I don’t have anything to write about. Not really. I know I should go straight to bed at this hour, but I’ll be happier if I get something down.
On paper, I thought, but it won’t be on paper, will it?
I wondered, after hearing that Barnes and Noble is closing down a third of their bookstores, if I should be hoarding my existing books. Should I? Will books even be in print in twenty years? Will any brick and mortar bookstores exist? Should I head over to the used bookstore and buy back my fifty favorite books? How could I decide which books to buy? How would I protect them from disintegrating? It’s not like modern paperbacks are meant to last.
It seems to be a horrible time to be a writer. There are millions of us out there, scrabbling to be read, in print and online, but the possibility of feeling the physical weight of my words seems to be dwindling. I suppose stats will be the way to feel the weight of one’s words in the future. Personally, I keep a list of countries in which I have been read. It’s satisfying, but is it the same as holding a new book in your hands?
I’m whining. Forgive me. If I could choose a different art form, I assure you, I would. Maybe I should be carving my words onto stone. Maybe I should try carving walking sticks instead, take up painting or architecture. At least those things can’t run off through the Internet. Well, maybe they can. I look at online art more often than I see the physical works. Maybe I should learn how to create game apps.
It’s truly odd to think of what has gone defunct in my lifetime. There’s the eight track tape. No surprise there, but the cassette tape is gone too. CDs are on their way out. Typewriters with dried out ribbons are sitting in people’s basements. Mimeographs are long gone along with carbon paper and whiteout. Teachers aren’t teaching cursive in third grade any more. Video cassettes are defunct, though the word persists. Publishing houses have shrunk or vanished. Even email is passe. Newspapers, or at least the big ones are almost entirely online. Articles are shorter now too. Did you notice that? I really don’t like reading a ton of words on a computer. It gives me a headache.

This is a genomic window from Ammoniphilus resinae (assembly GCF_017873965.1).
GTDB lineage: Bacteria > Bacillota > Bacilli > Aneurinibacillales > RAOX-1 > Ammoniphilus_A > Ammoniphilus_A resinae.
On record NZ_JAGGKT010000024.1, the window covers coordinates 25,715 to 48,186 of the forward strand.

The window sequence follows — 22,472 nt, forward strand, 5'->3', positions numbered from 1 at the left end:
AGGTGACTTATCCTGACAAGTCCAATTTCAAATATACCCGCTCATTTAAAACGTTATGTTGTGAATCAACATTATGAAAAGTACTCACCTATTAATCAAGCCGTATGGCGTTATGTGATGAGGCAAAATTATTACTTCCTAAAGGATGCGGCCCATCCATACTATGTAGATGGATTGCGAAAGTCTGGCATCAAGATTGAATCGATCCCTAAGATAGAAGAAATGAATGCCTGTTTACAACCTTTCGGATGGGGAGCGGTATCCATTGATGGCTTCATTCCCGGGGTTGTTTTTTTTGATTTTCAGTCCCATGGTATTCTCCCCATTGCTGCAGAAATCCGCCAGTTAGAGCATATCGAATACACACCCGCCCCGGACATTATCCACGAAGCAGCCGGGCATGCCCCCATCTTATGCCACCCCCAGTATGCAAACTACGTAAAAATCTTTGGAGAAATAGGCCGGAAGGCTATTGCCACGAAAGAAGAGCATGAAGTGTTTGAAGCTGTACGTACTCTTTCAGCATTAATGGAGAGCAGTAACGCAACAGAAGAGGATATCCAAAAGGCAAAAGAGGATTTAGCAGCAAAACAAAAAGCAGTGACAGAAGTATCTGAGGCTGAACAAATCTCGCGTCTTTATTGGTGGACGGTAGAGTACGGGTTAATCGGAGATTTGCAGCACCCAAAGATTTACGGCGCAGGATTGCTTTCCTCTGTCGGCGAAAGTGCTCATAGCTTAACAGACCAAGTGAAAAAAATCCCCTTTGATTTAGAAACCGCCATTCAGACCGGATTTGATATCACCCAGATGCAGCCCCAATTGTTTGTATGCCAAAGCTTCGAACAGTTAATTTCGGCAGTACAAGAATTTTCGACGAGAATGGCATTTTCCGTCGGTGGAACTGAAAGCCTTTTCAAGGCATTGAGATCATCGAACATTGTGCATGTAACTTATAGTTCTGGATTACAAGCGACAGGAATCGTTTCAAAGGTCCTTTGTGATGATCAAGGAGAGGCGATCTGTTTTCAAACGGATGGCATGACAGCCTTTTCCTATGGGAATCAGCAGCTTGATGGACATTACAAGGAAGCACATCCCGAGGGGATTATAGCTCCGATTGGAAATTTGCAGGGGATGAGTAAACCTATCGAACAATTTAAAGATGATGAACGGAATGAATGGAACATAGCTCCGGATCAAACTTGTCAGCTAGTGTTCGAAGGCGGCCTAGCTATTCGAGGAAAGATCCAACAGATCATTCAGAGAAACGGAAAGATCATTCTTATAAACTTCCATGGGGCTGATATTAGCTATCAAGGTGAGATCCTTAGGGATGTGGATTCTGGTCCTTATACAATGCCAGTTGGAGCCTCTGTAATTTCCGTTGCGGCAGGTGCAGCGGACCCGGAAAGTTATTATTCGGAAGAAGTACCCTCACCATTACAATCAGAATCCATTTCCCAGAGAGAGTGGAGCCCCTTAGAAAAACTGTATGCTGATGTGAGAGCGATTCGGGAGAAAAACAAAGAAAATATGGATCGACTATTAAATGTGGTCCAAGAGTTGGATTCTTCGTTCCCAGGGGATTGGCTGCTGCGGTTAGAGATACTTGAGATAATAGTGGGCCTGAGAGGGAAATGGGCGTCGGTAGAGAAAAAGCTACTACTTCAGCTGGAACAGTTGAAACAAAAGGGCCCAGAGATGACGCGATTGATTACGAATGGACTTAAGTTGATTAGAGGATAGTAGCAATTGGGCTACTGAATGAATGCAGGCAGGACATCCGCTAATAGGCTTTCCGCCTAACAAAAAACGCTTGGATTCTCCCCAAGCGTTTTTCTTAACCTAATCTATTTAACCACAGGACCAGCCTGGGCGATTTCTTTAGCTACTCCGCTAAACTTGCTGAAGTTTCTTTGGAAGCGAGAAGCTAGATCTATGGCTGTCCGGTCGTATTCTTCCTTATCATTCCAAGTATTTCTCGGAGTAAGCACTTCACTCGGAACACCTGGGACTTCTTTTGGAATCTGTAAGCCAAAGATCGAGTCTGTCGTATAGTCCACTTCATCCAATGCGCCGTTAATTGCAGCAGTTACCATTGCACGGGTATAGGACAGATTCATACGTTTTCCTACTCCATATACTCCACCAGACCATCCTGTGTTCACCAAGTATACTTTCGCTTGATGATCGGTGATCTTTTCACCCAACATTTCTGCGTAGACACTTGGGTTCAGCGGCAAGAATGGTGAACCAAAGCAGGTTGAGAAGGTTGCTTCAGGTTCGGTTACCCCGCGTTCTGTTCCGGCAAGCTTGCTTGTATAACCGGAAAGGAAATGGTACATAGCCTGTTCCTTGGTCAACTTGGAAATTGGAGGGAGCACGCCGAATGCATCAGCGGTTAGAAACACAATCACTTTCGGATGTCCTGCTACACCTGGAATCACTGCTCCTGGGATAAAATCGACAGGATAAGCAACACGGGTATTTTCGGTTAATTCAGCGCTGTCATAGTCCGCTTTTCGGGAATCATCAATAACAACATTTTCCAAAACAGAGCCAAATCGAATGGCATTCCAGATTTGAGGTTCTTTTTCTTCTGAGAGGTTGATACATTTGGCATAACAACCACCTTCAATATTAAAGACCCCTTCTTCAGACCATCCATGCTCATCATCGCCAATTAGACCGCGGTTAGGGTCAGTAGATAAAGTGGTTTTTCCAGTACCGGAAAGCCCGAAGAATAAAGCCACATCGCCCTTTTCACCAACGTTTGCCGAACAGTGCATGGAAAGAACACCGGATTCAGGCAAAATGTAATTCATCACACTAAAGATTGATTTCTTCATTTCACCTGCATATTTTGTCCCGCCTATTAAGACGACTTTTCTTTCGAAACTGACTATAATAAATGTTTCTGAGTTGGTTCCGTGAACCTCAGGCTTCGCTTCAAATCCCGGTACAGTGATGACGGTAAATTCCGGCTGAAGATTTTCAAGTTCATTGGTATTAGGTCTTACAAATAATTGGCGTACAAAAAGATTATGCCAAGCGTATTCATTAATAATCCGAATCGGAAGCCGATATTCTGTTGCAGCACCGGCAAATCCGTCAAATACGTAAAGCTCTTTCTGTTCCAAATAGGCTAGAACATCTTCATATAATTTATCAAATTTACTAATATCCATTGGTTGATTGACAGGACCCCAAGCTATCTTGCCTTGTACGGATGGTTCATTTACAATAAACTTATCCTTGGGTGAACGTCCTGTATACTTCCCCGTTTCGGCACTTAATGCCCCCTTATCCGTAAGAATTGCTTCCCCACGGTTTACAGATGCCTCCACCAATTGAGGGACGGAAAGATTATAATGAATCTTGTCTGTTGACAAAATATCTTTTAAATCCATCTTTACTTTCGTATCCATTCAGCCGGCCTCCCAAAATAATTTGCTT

So, I know I’ll be reading books on an electronic notebook before long. I’ll have to. I hear people tell me they love their e-readers. I get it. I really like the blogs that I follow. I hear local news on Facebook. I tell you that it was exciting when a gaggle of women were posting about helicopters flying back and forth over North Bend when that crazy guy barricaded himself into a bunker on Rattlesnake Ridge. Now, that was news. And it really is a better way than a dry newspaper article to find out what’s happening in the PTSA. On Facebook, I’m hearing it straight from the PTSA leaders themselves. So, I’m not against all the changes.
It’s just that life seems to be changing faster and faster and yet the things that are disappearing feel only vaguely lost. How long has it been since you thought about the last time you used your typewriter? For me, it was a college poetry class. And this thing with bookstores snuck up on me too. I was shocked when Borders went out of business. Now Barnes and Noble is reeling in its lines so as not to lose the fishing pole altogether. If they disappear, going for coffee just won’t feel the same. Will coffee shops disappear too? I ask you, who actually sits down at those sad little tables by the espresso stand at grocery stores?
Someone told me, once, that the Chinese have a curse, “May you live in interesting times.” As a writer, it does feel that way, that I’m living in interesting times. And, yes, it feels like a curse.
I still hold out some small hope that books will continue to exist fifty years from now, that not all of it will have been sucked online. Maybe it’s a good thing that I learned how to bind a book a couple of years ago. I might need it so that I can ‘publish a book’ in my future.
Thank you for listening, jules